Baking salmon in a low oven keeps the fillets moist and tender for an elegant meal that’s virtually guaranteed to become a staple in your repertoire.
This classic but flexible French bouillabaisse recipe is all you need to bring the iconic seafood stew of Marseille to your table.
These lucky Lunar New Year dishes are a delicious way to celebrate and welcome the Year of the Tiger.
You could have a comforting soup to enjoy on its own for a couple of meals—but you can also use the leftovers to make a whole new dish.
Pretty on the outside, delicious on the inside, and you can easily keep a bunch on hand for last-minute giving.
This whole roasted fish recipe is the perfect place to put the trinity of sumac, lime, and yogurt to work.
The deeply savory flavor and umami that anchovies add to salad dressings, sauces, and pasta dishes is incomparable.
Crispy foods are beloved around the world for a reason—they’re fun to eat.
All of our favorite weeknight-ready salmon recipes—roasted, poached, broiled, grilled, and more.
These grilled fish recipes are packed with flavor and easy to pull off.
Charred on a grill or tossed into a salad, these are our favorite way to eat salmon when the weather warms up.
When you don’t want to—or literally can’t—turn on the oven, you can still put together a delicious spread.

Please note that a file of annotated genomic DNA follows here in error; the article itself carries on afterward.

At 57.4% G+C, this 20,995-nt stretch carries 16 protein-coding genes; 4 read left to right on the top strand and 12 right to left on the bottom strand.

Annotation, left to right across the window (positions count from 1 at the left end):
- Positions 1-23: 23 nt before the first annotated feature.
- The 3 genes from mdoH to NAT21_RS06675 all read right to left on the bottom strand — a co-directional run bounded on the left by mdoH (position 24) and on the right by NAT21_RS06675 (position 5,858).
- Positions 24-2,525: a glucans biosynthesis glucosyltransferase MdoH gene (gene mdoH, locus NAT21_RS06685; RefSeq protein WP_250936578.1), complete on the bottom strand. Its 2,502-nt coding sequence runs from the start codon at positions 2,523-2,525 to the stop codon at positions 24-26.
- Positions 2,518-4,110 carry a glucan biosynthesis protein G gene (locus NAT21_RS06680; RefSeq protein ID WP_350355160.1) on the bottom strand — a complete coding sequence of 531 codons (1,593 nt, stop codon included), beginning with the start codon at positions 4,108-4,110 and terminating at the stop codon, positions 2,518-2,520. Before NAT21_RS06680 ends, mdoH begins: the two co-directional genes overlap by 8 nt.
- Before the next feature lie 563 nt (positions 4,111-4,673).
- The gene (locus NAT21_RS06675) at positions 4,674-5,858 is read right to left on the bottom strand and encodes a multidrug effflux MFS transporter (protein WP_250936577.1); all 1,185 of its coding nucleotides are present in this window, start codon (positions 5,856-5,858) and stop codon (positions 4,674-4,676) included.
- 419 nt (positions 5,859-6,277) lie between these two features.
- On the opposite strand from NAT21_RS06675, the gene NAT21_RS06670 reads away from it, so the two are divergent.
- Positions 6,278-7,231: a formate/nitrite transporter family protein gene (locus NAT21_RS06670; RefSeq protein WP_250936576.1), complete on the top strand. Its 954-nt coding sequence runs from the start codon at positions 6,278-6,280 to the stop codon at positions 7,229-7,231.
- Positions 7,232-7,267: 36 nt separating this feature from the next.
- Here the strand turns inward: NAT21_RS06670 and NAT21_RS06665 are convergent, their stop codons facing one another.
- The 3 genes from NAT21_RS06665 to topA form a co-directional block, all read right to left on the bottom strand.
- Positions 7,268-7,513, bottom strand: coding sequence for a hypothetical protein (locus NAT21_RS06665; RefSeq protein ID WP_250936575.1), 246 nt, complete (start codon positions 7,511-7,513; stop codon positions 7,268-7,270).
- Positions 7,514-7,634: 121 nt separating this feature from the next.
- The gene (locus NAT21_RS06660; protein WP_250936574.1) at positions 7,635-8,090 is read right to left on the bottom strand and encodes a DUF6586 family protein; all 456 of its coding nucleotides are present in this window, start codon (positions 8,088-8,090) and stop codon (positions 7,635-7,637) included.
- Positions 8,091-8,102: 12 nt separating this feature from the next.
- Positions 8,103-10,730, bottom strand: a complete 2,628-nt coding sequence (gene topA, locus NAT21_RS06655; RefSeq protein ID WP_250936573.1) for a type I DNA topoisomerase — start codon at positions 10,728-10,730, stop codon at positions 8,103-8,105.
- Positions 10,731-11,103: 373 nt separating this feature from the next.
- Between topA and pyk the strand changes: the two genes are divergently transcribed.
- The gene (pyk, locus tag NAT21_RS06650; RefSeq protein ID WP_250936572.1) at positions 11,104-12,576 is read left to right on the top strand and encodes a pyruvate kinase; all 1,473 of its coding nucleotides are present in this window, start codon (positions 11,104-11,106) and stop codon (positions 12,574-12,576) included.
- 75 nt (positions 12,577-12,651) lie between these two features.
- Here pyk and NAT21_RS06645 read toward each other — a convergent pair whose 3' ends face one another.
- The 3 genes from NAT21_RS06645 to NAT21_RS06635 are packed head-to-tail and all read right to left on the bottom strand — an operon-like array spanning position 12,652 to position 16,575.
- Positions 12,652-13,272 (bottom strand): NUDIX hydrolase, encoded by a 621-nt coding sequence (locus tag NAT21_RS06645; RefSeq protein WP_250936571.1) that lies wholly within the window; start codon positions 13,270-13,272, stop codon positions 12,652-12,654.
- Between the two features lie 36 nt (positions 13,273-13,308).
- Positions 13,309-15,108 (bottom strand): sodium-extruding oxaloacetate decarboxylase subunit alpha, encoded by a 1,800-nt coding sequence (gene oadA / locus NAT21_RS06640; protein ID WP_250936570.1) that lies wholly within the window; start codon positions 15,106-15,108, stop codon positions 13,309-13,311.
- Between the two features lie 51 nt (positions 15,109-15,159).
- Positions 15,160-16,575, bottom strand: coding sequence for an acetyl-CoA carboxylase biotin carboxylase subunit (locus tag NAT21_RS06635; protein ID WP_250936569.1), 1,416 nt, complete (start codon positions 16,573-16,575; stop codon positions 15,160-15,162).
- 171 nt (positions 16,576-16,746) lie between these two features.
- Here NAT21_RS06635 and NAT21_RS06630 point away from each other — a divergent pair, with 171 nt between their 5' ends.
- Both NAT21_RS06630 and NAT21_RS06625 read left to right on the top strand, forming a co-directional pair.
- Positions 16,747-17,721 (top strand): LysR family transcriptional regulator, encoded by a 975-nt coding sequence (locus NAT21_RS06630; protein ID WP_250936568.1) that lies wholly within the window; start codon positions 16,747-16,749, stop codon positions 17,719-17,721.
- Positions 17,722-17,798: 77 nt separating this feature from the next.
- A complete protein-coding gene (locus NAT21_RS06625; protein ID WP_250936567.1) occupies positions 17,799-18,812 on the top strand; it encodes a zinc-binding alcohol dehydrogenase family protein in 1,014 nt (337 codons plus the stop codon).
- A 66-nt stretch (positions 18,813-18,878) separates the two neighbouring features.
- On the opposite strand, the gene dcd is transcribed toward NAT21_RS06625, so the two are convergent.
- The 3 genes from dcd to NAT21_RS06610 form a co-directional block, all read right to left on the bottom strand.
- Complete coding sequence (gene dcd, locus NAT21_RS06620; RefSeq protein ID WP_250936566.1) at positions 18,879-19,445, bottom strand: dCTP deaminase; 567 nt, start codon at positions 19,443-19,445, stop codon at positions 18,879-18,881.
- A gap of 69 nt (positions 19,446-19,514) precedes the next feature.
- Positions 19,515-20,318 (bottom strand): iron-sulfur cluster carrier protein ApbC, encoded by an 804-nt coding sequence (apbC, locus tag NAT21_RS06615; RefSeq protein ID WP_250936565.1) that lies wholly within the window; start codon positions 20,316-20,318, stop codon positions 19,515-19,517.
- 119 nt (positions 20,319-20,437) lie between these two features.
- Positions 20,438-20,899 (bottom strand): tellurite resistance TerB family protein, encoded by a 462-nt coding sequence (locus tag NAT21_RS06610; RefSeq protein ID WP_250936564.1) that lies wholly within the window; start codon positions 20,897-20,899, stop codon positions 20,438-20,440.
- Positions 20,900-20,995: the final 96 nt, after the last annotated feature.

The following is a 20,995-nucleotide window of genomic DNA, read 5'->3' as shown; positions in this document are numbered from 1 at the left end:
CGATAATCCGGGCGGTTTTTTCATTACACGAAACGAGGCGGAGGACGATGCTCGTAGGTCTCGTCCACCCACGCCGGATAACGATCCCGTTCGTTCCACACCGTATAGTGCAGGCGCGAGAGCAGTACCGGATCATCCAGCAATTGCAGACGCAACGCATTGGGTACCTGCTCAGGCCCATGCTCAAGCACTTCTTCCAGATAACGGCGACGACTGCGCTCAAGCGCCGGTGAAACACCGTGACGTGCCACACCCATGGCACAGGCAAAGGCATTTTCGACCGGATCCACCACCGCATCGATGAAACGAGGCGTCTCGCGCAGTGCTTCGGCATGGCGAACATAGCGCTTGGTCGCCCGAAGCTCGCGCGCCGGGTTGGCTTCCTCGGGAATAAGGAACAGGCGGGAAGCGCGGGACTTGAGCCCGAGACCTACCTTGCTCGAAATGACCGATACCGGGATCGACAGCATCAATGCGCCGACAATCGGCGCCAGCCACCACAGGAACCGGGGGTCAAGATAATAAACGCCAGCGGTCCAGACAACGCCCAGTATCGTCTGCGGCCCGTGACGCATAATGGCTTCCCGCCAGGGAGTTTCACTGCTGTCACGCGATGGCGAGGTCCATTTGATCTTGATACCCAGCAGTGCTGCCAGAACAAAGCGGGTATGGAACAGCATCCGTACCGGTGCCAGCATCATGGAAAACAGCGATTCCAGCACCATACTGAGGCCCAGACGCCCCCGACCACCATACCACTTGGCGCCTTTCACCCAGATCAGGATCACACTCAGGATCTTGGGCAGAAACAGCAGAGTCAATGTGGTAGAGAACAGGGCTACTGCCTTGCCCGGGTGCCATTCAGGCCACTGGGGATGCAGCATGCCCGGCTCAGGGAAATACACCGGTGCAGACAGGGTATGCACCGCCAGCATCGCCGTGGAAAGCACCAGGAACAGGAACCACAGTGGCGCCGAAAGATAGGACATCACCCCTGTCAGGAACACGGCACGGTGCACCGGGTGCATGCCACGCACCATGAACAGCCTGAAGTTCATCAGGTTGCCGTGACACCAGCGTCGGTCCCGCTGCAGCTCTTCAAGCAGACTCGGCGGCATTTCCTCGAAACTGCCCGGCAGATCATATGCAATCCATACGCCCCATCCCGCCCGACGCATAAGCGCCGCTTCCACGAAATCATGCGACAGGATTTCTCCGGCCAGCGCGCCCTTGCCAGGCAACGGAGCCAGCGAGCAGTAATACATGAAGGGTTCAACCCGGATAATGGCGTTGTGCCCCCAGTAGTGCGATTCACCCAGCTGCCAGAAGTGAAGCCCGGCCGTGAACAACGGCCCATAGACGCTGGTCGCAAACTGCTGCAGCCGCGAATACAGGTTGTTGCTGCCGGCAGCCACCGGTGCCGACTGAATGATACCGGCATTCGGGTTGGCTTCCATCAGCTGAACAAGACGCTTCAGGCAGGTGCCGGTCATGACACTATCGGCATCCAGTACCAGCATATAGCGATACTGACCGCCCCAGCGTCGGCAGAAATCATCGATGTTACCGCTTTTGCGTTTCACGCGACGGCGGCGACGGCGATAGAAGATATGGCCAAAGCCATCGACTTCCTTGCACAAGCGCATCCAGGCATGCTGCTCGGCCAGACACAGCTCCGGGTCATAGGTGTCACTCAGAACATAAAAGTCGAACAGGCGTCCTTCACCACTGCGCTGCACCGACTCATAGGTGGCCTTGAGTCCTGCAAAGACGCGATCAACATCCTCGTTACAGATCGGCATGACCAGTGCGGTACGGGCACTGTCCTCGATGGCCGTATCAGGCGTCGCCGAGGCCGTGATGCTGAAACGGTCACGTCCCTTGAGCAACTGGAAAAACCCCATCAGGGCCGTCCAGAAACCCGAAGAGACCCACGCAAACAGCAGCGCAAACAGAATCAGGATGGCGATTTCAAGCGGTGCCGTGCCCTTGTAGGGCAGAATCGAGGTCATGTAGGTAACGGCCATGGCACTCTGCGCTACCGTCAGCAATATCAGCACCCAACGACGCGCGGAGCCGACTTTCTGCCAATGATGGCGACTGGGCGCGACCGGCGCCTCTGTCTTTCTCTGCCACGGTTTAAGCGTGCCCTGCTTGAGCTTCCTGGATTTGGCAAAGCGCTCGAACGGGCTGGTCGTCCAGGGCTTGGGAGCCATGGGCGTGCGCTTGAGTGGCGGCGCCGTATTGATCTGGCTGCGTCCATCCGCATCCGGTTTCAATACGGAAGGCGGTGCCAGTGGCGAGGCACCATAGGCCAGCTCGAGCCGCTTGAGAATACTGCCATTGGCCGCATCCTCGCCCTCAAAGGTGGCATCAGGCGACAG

Esqueixar means “to shred” and that’s what’s done to salt cod in this traditional Catalonian cold dish. Trout is used in this dish instead.
Juicy ripe peaches and beautiful pink salmon scream summer. A little curry paste and herbs keep this sweet- spicy curry squarely in the savory realm, and a drizzle of reduced coconut cream cools things off.
Sinuglaw is a combination of fish ceviche—in this case, vinegar-cured tuna—plus smoky grilled pork belly. The flavorful dish gets dressed with coconut milk, ginger, red onion, chiles, and tomato.
These salmon croquettes require no filler and no fuss.
Back in the day, salmon croquettes usually meant rich bindings and fillers. Everything from eggs, flour, cracker crumbs, and béchamel sauce has been used to hold them together. And back in the day they were typically fried in an inch of bacon grease. In my house, the binder is egg only, and the patties are pan-seared in a little olive oil. Sometimes I serve them over a salad, sometimes I plate them with vegetables, and sometimes I put them in a bun for a salmon alternative to beef or turkey burgers.
This is a great last-minute dinner.
Tired of braised beef? Here are our favorite ways to switch things up.
Hsiao-Ching Chou’s Lunar New Year Menu: Whole Steamed Fish, Garlicky Rice Cakes, and the Luckiest Stir-Fry
The author of *Chinese Soul Food* tells us how she’s celebrating her favorite holiday of the year.